There has been a tremendous amount of controversy surrounding Daniel Colman’s comments, or lack thereof, following his $15 million dollar win at the WSOP OneDrop event. For those of you who are not aware of what he said, you can see his comments at twoplustwo. The quick summary is that he won one of Poker’s biggest events, refused to do interviews, then proceeded to essentially call poker “evil” on the biggest online poker forum. So let’s take a look at some of his main points and see where we stand on them.
The fundamental premise Daniel begins with is that he feels that he doesn’t owe poker anything. In most major sporting events, players do “owe” the game something. However, when it comes to poker, I think he actually makes a very legitimate point. It is hard to feel like he owes “poker” anything, which I would contrast with a star like Roger Federer who I believe does owe tennis a great deal. Why do I draw a line here? To me, it all comes down to where advertising dollars go. When it comes to poker, advertising dollars never enter the prize pool or get distributed back to the players. Every dollar that you win is money other poker players have risked. In professional sports, the players rarely (if ever) put up money to play in tournaments with huge prize pools. A Wimbledon champion wins something like 1.6 million pounds without investing a dime! So, are you as Wimbledon champion obligated to do a few interviews that help out sponsors like Rolex after the tournament? It seems fair to me in this scenario. But in poker, players are hung out to dry in terms of advertising dollars. So I have to agree with Daniel that he really doesn’t “owe” the establishment poker industry and media anything in terms of public interviews.
Well, I suppose it is all relative. I have talked about poker player lifestyle before, and there are a lot of positives. Many “professionals” I know believe they have a far better life with poker than without. I would tend to agree with them. In Daniel’s twoplustwo post, he talks about the “dark side” of the game where even successful pros often don’t have a “happy and fulfilling life.” Maybe he is just a bit young and naïve when making this kind of statement, but in reality I can’t name a single profession where everyone feels like they have a happy and fulfilling life. If this is the yardstick by which we measure a profession, then it surely is one that few will meet.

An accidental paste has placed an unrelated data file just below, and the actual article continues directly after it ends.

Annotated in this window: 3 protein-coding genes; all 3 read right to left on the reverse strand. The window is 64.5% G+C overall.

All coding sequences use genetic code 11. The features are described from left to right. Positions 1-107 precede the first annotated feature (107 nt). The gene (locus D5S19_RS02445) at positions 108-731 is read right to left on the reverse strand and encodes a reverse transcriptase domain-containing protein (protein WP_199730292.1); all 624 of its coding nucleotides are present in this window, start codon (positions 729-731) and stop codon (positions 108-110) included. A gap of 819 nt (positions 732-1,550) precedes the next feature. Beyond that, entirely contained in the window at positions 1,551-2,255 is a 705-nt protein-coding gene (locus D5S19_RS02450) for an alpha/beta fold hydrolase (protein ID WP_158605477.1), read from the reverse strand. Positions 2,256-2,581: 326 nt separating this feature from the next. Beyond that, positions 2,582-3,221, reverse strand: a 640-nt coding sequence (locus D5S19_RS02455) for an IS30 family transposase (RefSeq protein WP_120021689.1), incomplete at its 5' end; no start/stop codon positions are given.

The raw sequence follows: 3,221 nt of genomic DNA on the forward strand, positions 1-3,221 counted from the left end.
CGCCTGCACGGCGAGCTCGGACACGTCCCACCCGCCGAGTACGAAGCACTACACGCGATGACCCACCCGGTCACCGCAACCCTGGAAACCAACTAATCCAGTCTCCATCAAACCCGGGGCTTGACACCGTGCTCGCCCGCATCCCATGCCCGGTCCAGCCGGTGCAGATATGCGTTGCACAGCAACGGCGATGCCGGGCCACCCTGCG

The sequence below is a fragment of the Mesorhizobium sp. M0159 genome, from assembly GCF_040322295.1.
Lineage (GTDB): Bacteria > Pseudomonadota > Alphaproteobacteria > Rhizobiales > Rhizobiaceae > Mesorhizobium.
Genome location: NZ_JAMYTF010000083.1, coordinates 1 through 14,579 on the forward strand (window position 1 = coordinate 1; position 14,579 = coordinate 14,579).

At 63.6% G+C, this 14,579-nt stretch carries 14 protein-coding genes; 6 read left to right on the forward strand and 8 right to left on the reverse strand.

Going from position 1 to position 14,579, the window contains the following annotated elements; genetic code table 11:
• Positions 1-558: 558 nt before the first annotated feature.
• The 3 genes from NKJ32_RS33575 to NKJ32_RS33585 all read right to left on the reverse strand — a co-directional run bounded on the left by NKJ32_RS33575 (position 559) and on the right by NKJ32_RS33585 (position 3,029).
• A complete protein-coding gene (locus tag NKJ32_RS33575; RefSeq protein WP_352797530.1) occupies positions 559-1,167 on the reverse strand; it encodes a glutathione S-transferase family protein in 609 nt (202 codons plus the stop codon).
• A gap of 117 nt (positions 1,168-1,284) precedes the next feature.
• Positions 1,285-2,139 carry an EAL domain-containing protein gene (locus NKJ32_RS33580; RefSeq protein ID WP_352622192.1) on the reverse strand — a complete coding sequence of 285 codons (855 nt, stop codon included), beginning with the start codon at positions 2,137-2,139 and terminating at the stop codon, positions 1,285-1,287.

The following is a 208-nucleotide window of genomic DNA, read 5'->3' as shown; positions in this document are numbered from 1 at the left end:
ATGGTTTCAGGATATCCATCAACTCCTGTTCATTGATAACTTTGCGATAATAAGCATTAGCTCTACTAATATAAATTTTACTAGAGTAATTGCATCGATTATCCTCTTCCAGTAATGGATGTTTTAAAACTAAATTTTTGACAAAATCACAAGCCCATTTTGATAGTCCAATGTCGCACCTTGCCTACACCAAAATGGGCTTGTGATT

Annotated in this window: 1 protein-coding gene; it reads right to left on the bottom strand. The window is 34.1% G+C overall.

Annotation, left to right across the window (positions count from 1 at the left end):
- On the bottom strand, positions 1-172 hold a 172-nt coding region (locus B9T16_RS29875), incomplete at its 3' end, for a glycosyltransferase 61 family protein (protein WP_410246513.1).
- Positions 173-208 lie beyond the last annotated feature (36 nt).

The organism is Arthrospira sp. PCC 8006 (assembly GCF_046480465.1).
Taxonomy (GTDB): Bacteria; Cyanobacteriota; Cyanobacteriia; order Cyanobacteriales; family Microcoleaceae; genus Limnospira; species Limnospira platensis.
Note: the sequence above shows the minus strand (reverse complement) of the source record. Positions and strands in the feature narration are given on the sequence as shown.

I almost don’t know how to reply to this. First of all, who the heck knows? Again, I find myself thinking that if this is the yardstick which you use to measure your actions, then how the heck do you get up in the morning and do anything? Should you drive a car? Should you have a house? Is consumerism (ie everything you buy) killing the world? Is overpopulation going to kill off the planet? What about global warming? Have nuclear weapons stopped major conflicts or will they destroy us all? It is difficult, if not impossible, to be confident that any action you make is not potentially creating a “net negative effect.” There are so many consequences to our actions that we can’t possibly foresee, and unfortunately those side effects are significant and for the most part prevent us from being overly righteous and determining net positives and negatives. The goal of achieving a “net positive effect” is fundamentally flawed when philosophically it is so difficult to define what is a universal good.